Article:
Codifying Detention Without Trial Would Hinder US Counterterrorism Efforts
December 1, 2011
President Obama should veto this attempt to make detention without trial a permanent feature of US law. This bill would give a green light to abusive governments around the world to do the same and would take the prosecution of terrorism suspects out of the hands of the civilian justice system.
Kenneth Roth, executive director of Human Rights Watch

(Washington, DC) – US President Barack Obama should hold firm on his promise to veto a bill passed by the Senate on December 1, 2011, which contains provisions on the detention of terrorism suspects that would undermine US counterterrorism efforts, Human Rights Watch said today. The administration had previously outlined objections to the detainee provisions in the bill, the National Defense Authorization Act (NDAA) for 2012, and threatened a veto if the problems were not addressed.

“President Obama should veto this attempt to make detention without trial a permanent feature of US law," said Kenneth Roth, executive director of Human Rights Watch. “This bill would give a green light to abusive governments around the world to do the same and would take the prosecution of terrorism suspects out of the hands of the civilian justice system.”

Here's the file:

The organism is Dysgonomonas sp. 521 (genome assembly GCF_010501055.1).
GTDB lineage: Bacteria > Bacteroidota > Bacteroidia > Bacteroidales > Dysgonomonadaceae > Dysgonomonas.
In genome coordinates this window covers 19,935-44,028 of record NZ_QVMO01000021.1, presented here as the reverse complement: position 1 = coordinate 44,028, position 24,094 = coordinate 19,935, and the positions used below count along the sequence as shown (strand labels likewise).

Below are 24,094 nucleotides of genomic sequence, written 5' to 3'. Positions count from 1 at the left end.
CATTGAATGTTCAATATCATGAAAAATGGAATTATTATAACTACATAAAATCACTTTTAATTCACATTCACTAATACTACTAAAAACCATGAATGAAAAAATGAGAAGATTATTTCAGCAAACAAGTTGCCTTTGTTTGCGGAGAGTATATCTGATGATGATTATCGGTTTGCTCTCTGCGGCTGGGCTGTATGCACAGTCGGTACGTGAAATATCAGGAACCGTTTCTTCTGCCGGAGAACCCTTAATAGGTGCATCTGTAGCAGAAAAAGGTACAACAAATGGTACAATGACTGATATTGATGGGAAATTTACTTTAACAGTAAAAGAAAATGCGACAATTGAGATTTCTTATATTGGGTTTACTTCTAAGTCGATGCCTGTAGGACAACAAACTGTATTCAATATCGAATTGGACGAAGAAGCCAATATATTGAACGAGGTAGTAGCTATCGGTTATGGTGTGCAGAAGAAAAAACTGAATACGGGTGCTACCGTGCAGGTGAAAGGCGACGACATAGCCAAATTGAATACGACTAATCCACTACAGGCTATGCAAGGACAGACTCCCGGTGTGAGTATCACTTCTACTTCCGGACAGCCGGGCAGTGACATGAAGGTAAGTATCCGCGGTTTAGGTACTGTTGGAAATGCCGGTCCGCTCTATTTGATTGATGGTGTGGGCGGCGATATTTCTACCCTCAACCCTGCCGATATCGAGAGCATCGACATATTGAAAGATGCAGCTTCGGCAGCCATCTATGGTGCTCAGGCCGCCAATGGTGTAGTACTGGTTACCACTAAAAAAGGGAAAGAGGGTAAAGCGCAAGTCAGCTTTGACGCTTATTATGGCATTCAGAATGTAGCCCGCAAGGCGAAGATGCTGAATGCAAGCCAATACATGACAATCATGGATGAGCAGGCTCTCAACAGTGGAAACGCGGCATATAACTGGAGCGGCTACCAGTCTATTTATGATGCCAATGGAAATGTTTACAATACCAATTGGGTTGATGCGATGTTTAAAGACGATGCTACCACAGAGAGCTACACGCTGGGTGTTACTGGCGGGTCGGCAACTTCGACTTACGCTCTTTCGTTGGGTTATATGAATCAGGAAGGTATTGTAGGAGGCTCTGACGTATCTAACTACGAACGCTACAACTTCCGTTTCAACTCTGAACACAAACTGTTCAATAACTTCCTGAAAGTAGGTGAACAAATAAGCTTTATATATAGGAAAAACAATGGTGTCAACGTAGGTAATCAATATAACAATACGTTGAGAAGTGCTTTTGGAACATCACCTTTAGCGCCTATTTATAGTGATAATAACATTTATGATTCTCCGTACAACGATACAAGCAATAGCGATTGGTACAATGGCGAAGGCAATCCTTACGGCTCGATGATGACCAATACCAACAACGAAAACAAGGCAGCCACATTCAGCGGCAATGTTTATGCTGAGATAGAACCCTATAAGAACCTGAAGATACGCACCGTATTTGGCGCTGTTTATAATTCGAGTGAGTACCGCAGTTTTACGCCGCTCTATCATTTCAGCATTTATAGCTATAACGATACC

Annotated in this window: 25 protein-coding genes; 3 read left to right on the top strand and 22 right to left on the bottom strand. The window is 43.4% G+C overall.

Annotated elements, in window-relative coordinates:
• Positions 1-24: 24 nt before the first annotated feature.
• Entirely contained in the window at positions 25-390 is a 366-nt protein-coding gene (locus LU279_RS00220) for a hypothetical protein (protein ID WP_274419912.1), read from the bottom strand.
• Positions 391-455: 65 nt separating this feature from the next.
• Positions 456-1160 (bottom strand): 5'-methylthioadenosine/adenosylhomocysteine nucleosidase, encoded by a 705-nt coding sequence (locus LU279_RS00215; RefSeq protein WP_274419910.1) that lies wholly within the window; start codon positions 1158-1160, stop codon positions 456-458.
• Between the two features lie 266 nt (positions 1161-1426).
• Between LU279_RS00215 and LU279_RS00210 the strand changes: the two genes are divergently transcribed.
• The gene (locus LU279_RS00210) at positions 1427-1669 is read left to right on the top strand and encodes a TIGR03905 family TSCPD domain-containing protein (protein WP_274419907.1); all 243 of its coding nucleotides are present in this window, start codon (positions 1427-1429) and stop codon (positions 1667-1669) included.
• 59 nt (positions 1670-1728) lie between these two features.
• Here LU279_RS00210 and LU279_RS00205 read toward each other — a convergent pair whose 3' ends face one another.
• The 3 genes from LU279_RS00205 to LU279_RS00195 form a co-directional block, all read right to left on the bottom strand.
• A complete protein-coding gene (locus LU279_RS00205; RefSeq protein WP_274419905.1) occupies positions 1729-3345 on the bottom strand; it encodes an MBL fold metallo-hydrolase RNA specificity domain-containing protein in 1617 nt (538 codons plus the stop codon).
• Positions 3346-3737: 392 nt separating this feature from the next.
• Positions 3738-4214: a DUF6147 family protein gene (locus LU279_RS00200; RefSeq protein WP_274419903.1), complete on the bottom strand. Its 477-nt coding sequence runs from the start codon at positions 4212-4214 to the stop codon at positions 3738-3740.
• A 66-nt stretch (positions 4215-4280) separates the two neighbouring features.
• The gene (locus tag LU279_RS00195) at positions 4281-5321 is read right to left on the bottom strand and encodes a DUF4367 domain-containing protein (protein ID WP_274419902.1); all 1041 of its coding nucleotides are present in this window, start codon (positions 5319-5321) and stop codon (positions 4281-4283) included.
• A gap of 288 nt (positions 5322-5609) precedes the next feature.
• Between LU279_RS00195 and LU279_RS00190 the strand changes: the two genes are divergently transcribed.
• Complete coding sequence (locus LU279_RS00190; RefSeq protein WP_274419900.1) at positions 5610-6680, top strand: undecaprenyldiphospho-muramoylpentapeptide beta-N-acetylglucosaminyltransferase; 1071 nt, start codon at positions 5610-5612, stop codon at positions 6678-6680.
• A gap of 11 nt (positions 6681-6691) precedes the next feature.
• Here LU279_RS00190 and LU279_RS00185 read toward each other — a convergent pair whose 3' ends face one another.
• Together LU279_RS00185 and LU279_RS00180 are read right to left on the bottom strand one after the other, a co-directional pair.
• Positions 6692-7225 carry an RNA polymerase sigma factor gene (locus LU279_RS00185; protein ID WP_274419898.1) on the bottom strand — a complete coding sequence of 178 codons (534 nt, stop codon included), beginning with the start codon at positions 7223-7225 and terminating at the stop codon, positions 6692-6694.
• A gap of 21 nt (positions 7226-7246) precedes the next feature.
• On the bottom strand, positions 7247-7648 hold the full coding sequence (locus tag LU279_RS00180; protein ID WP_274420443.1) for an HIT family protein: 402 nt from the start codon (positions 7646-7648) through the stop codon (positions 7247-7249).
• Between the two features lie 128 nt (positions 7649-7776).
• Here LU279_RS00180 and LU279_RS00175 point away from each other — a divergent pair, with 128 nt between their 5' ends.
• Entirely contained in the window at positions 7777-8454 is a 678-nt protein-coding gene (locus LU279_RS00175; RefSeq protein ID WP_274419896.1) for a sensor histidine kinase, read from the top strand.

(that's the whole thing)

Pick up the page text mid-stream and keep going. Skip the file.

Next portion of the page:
The NDAA authorizes, but is not essential to, funding most Defense Department operations. In addition to codifying indefinite detention without charge in US law, the bill would require that the military, rather than federal, state, or local law enforcement, handle certain terrorism cases. The military could waive this requirement but only under conditions it has complained are unworkable and onerous. It would also allow restrictions imposed last year on releasing Guantanamo detainees to other countries – even those cleared for release by the administration – to remain in force at least another year.

When the bill was before the Senate, several senior administration officials, including the secretary of defense, attorney general, director of national intelligence, director of the FBI, and director of the CIA, all raised objections that mandating military detention with few exceptions would interfere with the administration’s ability to effectively fight terrorism.

“This bill attempts to dismantle a system that has long prosecuted and incapacitated dangerous terrorists and replace it with Guantanamo’s dysfunctional commissions and their proven record of failure,” Roth said.

In the last 10 years over 400 people have been prosecuted in US federal courts for terrorism related offenses. Meanwhile in Guantanamo military commissions during that same period, only six cases have been prosecuted.

An amendment to strip the controversial provisions from the bill prior to Senate passage failed on November 29 but by a margin of 60 to 38 votes, indicating that proponents of the bill would not have enough votes, two-thirds, to override a presidential veto.